The process of women’s liberation, alternative sexualities, old masculinity (image of being a man) and its forms of expression.

By Gladys Mendoza Jaque

Always, on the way to achieving greater human freedom, it is necessary to overcome cultural, economic and social determinisms and all forms of violence. Freedom favours personal development, because it gives each person the possibility to choose what is best for him or her, and it is guaranteed by the Political Constitution and other laws.

The current feminist struggle is part of this liberation.  And it must be said, it is not only the liberation of women, it is also the liberation of alternative sexualities and their forms of expression. And it is the liberation of old masculinity (the image of being a man) to find its place of expression and non-violent relationship with women and alternative genders.

It is necessary to reconcile a process that has been going on for thousands of years: collective violence against women seems to have arisen in the Near East with the sedentarisation of human communities towards the end of the Paleolithic, i.e. some 13,000 years before our era.

Today, institutional violence is the arbitrary or illegitimate use of force granted by the spaces of power, exercised by state agents or officials and expressed through various violent practices of a physical, sexual, psychological or symbolic nature.

In many latitudes, patriarchal power maintains a criminal link with criminal organisations, which is why they operate without control, exercising brutal violence against women, starting with kidnapping, forced prostitution, martyrdom, murder and the disappearance of bodies, as denounced by groups of victims’ relatives and friends, and NGOs specialising in these matters.

In places of armed conflict, the warring sides use physical and sexual violence and the murder of women in the territory, in an insane demonstration of power and an insane pride that objectifies women, transforming them into trophies in their sick minds.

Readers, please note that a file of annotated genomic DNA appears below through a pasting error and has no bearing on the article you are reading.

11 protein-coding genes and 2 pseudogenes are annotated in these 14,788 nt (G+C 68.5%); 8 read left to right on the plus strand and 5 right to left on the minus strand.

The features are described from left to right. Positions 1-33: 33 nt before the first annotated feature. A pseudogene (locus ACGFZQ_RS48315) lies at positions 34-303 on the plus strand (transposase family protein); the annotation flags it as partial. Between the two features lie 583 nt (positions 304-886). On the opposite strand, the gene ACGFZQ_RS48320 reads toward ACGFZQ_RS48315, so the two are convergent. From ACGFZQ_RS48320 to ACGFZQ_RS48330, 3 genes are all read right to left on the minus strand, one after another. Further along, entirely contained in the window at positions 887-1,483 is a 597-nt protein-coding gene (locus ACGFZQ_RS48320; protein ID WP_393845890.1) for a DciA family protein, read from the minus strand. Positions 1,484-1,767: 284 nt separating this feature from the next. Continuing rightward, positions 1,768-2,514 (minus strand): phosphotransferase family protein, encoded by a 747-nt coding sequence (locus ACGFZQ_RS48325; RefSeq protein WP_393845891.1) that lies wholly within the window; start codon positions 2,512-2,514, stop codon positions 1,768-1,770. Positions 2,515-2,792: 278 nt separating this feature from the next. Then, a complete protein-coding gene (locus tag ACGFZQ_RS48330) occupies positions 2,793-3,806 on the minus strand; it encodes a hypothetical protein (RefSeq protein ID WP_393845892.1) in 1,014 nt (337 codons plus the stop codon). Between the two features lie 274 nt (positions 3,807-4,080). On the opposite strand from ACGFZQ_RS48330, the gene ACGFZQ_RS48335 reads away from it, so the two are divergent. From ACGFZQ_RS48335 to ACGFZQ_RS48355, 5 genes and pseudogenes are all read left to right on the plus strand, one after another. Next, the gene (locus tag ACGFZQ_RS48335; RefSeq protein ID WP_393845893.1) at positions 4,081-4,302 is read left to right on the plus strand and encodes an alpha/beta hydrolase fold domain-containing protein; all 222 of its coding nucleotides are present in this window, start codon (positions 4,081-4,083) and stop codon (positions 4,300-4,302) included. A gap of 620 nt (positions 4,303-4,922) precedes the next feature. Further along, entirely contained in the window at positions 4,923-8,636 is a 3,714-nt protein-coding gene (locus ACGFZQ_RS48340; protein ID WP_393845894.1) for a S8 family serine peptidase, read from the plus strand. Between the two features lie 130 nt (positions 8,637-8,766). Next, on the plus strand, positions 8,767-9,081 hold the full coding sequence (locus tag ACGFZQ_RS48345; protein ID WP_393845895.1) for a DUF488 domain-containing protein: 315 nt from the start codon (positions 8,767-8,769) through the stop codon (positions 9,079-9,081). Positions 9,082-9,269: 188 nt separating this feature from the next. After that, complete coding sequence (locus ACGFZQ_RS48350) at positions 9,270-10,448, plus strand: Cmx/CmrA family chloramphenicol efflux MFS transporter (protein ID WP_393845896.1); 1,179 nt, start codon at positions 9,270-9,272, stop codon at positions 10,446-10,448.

And in democratic societies, the number of women raped, tortured and murdered by their partners or ex-partners continues to grow, and for the institutions, the press and public opinion the situation is naturalised as an intrinsic part of human relations in society.

It is evident that whatever the situation of a society, in the past or in the present, and in any part of the world, the constant is the degradation of women’s humanity, giving unjustifiable space for the most terrible aberrations to be perpetrated against them, in the face of which the gaze and its recognition are avoided.

It is a difficult task to socially readjust the ethical and moral limits, blurred in a type of system that places money as the central value and tacitly justifies any method to achieve it.

And it is in this context that feminists are ceaselessly active, in a search for different paths, levels and instances. A path of advances and setbacks, of successes and mistakes, of certainties and doubts, but which gathers energy with every attack on the life of any woman on the planet.

It is necessary to build non-blaming dialogue networks to deepen and build reconciliatory processes, the only way to find liberation for the human being of the future. Non-communication refers to a process that prevents a fluid and healthy two-way interpersonal relationship. Knowing and being able to communicate with others is essential for human beings.

We have adequate communication when there is a two-way exchange, fluid, open and without value judgments, respecting diversity.

As in any liberation process, the most progressive and lucid elements will move on to the next stage: a more loving, affective, empathetic, sensitive, supportive and welcoming human being (and society). All qualities are not exclusive to one gender.

At the present time, it is necessary that all people who agree with the idea that the world must change for the better, that is, in the direction encompassed by the ethical maxim “Treat others as you want to be treated”, converge with others who have the same orientation, exchange, organise themselves and take the future into their own hands.

I would also like to express my sincere thanks to my humanist friends for their contributions to this article.

Gladys Mendoza Jaque, Member of Convergencia de las Culturas -Chile